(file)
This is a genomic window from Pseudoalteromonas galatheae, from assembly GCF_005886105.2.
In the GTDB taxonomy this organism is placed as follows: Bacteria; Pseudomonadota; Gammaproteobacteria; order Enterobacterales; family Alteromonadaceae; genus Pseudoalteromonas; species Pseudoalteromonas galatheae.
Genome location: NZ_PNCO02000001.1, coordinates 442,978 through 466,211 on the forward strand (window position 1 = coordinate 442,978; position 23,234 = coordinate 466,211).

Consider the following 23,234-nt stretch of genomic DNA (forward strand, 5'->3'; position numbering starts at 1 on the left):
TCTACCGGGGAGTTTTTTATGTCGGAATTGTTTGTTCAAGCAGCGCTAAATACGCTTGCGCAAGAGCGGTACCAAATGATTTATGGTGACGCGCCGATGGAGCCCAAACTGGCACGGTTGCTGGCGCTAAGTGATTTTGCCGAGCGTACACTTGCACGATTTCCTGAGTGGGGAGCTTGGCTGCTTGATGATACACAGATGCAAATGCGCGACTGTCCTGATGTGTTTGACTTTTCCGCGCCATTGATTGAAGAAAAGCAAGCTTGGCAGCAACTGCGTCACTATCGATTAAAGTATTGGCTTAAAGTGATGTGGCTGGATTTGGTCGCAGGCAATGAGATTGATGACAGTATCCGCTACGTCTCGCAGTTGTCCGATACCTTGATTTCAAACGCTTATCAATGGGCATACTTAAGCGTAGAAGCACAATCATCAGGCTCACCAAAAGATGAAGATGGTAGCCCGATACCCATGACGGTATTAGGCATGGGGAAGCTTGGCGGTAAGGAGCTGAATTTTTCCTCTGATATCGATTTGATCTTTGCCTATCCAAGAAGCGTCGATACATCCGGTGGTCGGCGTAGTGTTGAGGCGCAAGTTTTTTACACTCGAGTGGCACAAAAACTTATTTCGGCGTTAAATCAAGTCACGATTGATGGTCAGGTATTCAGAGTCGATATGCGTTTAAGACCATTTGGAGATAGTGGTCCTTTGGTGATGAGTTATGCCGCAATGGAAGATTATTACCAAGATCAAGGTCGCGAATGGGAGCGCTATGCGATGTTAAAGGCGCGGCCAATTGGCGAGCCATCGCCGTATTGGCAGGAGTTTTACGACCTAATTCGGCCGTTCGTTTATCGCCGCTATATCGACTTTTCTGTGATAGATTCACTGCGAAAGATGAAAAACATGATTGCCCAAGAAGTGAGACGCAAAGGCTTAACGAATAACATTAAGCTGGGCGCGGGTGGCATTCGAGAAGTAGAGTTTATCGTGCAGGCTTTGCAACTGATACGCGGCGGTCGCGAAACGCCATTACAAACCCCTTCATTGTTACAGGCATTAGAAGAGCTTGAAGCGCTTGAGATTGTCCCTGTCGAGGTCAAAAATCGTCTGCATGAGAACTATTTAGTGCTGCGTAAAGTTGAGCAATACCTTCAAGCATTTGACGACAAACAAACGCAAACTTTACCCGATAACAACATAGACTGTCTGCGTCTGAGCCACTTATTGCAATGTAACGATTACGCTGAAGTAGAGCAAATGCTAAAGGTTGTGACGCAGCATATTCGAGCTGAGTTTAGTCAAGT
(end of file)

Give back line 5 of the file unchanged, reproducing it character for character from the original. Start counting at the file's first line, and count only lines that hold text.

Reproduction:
TCTACCGGGGAGTTTTTTATGTCGGAATTGTTTGTTCAAGCAGCGCTAAATACGCTTGCGCAAGAGCGGTACCAAATGATTTATGGTGACGCGCCGATGGAGCCCAAACTGGCACGGTTGCTGGCGCTAAGTGATTTTGCCGAGCGTACACTTGCACGATTTCCTGAGTGGGGAGCTTGGCTGCTTGATGATACACAGATGCAAATGCGCGACTGTCCTGATGTGTTTGACTTTTCCGCGCCATTGATTGAAGAAAAGCAAGCTTGGCAGCAACTGCGTCACTATCGATTAAAGTATTGGCTTAAAGTGATGTGGCTGGATTTGGTCGCAGGCAATGAGATTGATGACAGTATCCGCTACGTCTCGCAGTTGTCCGATACCTTGATTTCAAACGCTTATCAATGGGCATACTTAAGCGTAGAAGCACAATCATCAGGCTCACCAAAAGATGAAGATGGTAGCCCGATACCCATGACGGTATTAGGCATGGGGAAGCTTGGCGGTAAGGAGCTGAATTTTTCCTCTGATATCGATTTGATCTTTGCCTATCCAAGAAGCGTCGATACATCCGGTGGTCGGCGTAGTGTTGAGGCGCAAGTTTTTTACACTCGAGTGGCACAAAAACTTATTTCGGCGTTAAATCAAGTCACGATTGATGGTCAGGTATTCAGAGTCGATATGCGTTTAAGACCATTTGGAGATAGTGGTCCTTTGGTGATGAGTTATGCCGCAATGGAAGATTATTACCAAGATCAAGGTCGCGAATGGGAGCGCTATGCGATGTTAAAGGCGCGGCCAATTGGCGAGCCATCGCCGTATTGGCAGGAGTTTTACGACCTAATTCGGCCGTTCGTTTATCGCCGCTATATCGACTTTTCTGTGATAGATTCACTGCGAAAGATGAAAAACATGATTGCCCAAGAAGTGAGACGCAAAGGCTTAACGAATAACATTAAGCTGGGCGCGGGTGGCATTCGAGAAGTAGAGTTTATCGTGCAGGCTTTGCAACTGATACGCGGCGGTCGCGAAACGCCATTACAAACCCCTTCATTGTTACAGGCATTAGAAGAGCTTGAAGCGCTTGAGATTGTCCCTGTCGAGGTCAAAAATCGTCTGCATGAGAACTATTTAGTGCTGCGTAAAGTTGAGCAATACCTTCAAGCATTTGACGACAAACAAACGCAAACTTTACCCGATAACAACATAGACTGTCTGCGTCTGAGCCACTTATTGCAATGTAACGATTACGCTGAAGTAGAGCAAATGCTAAAGGTTGTGACGCAGCATATTCGAGCTGAGTTTAGTCAAGT